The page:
And if models are deceptive and if probes are catching onto this deception,

we should expect that this is what's happening, that there's a significant proportion of examples

where when there's not agreement, there's deception instead.

What we find with a few models and a few data sets is that this tends to,

not be the case. Confabulation and heterogeneity tend to explain much more of what's going on,

meaning that there's usually uncertainty involved when there's some sort of disagreement between the model and the probe.

And when you plot everything out in a scatterplot and heatmap style,

you tend to see a lot of kind of diagonal symmetry in these matrices here,

rather than any type of like notable cluster of examples on which a model seems to be intending to deceive.

So what seems to be the case is that models and probes are kind of just different types of ways of making predictions here,

and having some different prediction pathways.

And it turns out that you can ensemble models and probes and get complementary results

if you dynamically choose a tradeoff value between the two.

So it doesn't seem like deception is like a major part of the story here.

So if not, what is?

As it turns out, the major discrepancies between models and probes

and the reasons why probes seem to do better than models pretty robustly,

actually just kind of likely comes down to calibration.

As you might expect, because a probe is trained many shot on the task, the probe ends up being better calibrated.

When it's, I think something with .7 confidence, it's usually right about 70% of the time,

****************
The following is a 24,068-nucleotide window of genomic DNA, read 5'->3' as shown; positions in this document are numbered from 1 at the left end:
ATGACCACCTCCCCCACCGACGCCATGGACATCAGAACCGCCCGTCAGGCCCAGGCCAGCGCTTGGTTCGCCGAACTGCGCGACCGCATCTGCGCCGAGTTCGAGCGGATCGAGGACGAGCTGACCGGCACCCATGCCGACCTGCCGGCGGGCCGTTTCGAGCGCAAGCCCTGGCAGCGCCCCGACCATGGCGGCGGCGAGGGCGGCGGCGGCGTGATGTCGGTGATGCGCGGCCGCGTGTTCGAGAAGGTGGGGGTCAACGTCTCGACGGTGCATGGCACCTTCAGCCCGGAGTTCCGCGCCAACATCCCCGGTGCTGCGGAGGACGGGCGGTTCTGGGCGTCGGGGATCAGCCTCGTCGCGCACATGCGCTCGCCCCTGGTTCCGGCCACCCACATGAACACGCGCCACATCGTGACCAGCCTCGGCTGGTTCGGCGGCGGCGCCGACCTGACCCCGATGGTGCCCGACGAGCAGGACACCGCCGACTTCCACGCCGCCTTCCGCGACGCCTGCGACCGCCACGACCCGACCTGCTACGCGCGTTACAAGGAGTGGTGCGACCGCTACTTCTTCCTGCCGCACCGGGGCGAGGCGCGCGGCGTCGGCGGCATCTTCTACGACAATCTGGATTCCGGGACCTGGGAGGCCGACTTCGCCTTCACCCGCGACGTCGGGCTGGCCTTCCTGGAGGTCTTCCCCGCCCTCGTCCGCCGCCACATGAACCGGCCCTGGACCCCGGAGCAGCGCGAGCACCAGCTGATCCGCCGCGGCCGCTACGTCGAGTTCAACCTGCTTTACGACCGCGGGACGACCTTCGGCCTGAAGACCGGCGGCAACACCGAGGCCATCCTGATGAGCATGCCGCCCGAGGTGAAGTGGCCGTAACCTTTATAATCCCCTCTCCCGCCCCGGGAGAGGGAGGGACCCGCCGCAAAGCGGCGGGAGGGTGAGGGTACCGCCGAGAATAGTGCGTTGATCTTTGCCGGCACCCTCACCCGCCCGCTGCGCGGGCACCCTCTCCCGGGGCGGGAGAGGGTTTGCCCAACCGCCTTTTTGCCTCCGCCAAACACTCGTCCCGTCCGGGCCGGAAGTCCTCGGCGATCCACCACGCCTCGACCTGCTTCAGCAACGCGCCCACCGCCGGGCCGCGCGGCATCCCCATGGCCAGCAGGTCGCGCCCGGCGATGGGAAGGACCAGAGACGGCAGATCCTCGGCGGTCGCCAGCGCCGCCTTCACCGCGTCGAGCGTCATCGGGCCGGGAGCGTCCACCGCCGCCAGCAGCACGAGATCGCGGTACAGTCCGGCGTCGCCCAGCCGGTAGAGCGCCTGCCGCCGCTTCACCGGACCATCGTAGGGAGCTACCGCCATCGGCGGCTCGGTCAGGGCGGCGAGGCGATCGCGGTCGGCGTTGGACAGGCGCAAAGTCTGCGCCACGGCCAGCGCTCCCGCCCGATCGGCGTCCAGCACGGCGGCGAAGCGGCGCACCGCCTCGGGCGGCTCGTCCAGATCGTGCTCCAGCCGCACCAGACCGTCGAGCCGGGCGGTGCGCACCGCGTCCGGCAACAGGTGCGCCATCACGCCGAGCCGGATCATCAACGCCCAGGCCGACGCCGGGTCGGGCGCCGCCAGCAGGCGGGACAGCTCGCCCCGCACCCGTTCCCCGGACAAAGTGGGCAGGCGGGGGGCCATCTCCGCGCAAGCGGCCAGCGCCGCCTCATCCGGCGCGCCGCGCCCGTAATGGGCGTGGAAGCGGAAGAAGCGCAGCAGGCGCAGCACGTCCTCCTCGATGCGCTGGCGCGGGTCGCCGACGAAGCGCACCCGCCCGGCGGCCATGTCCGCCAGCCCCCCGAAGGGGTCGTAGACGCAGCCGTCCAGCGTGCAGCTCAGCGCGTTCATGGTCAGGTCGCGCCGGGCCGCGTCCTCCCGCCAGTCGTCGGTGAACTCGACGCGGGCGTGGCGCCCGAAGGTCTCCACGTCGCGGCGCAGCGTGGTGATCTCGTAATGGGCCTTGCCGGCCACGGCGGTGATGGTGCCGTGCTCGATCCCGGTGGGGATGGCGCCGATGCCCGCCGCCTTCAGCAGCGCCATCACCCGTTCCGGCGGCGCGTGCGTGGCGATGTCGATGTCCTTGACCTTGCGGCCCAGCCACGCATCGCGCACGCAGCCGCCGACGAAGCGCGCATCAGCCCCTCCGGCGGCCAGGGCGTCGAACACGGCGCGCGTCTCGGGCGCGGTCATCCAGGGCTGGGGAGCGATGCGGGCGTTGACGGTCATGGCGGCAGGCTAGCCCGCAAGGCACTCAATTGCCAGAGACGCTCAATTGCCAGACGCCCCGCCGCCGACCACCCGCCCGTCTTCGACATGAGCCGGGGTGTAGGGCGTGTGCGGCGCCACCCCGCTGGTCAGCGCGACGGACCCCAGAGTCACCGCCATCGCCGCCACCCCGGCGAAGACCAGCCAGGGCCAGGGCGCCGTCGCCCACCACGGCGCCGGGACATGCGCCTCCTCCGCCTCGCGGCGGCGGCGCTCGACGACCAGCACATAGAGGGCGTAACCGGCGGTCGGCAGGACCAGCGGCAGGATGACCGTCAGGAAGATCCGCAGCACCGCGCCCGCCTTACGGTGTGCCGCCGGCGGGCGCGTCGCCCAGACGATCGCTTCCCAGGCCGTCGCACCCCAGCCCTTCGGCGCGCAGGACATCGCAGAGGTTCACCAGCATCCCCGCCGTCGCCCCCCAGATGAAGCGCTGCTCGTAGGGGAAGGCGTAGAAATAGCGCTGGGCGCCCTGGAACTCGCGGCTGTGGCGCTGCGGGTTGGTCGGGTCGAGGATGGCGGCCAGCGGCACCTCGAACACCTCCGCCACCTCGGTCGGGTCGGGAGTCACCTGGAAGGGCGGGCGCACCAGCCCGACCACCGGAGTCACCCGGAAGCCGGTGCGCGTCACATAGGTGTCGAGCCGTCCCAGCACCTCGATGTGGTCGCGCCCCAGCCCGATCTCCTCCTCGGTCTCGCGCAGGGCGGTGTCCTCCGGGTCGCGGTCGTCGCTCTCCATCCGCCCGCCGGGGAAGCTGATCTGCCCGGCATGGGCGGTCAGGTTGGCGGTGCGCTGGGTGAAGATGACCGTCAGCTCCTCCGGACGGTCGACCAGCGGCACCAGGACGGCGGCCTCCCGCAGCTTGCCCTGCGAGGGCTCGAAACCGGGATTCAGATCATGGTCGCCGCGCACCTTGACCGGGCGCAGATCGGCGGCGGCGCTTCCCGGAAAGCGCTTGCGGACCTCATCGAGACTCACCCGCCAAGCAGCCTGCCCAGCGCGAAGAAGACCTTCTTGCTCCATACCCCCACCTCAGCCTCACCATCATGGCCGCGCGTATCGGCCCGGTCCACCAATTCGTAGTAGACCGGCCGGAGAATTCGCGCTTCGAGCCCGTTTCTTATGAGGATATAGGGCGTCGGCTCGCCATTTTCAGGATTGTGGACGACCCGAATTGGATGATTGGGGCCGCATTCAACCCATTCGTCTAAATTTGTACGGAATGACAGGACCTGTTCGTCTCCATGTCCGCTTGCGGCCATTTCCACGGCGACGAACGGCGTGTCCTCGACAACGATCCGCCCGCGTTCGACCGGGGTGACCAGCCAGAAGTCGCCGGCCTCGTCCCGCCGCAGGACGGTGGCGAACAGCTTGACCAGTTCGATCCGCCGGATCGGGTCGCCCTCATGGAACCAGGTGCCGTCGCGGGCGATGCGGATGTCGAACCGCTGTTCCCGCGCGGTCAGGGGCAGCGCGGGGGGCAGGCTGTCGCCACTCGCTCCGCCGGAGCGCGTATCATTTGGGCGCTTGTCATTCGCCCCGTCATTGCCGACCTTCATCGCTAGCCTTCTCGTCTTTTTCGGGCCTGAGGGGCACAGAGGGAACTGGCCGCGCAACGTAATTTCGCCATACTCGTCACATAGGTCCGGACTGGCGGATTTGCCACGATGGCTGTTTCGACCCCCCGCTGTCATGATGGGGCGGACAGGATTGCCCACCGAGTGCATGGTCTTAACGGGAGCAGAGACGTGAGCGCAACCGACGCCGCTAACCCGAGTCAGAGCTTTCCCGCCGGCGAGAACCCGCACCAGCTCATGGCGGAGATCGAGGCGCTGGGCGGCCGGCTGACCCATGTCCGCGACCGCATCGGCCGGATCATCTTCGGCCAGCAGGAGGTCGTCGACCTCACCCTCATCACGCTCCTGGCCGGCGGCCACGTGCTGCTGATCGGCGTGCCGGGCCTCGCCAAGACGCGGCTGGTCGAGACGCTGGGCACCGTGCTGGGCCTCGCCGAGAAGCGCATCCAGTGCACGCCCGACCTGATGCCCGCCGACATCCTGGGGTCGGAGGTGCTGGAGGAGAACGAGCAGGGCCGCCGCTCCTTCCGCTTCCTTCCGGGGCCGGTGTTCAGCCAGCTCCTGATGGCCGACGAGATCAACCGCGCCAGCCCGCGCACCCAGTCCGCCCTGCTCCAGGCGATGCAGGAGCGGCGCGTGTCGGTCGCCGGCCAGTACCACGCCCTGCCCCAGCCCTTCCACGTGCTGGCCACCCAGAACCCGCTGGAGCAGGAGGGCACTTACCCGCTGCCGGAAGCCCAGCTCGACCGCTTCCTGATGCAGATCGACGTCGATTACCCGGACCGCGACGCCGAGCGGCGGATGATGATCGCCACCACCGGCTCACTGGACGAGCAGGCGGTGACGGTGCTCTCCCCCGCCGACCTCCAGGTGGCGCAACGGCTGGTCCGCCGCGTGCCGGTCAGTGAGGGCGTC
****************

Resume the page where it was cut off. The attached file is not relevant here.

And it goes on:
whereas the model is not, because it's used zero shot on the task.

And it turns out when you train the model on true examples from a given data set,

and then you use queries to it, it actually beats the probe after that.

So when you make a many shot to many shot comparison, the model tends to do better than the probe again.

Which suggests that maybe we have to be careful here about not privileging mechanistic solutions

over non-mechanistic solutions. Also, it's not in the paper, but we did some other experiments too,

where we used a contrast consistency objective instead of a supervised objective,

and we found the same types of results, where the fine-tuned model does better on the task.

So what's the takeaway? When probes beat models, or when probes seem to know more than models,

the right interpretation is probably not that there's some latent knowledge inside of the model,

that the probe is catching and the model is not really lying anyway.

That's not probably the best interpretation.

Instead, differences between probes and models seem due to different prediction pathways.

And those different prediction pathways seem to be differently effective due to different calibration,

and the differences in calibration seem to be due to many shot versus zero shot comparisons.

And we also find this fun result that probes and models are complementary.

So if you want to build the best types of lie detectors possible,

you probably want to ensemble a probe and a model,

or maybe even throw some other techniques in there as well.

And that's it. So you can email me if you'd like.

And please feel free to check out the paper with a QR code.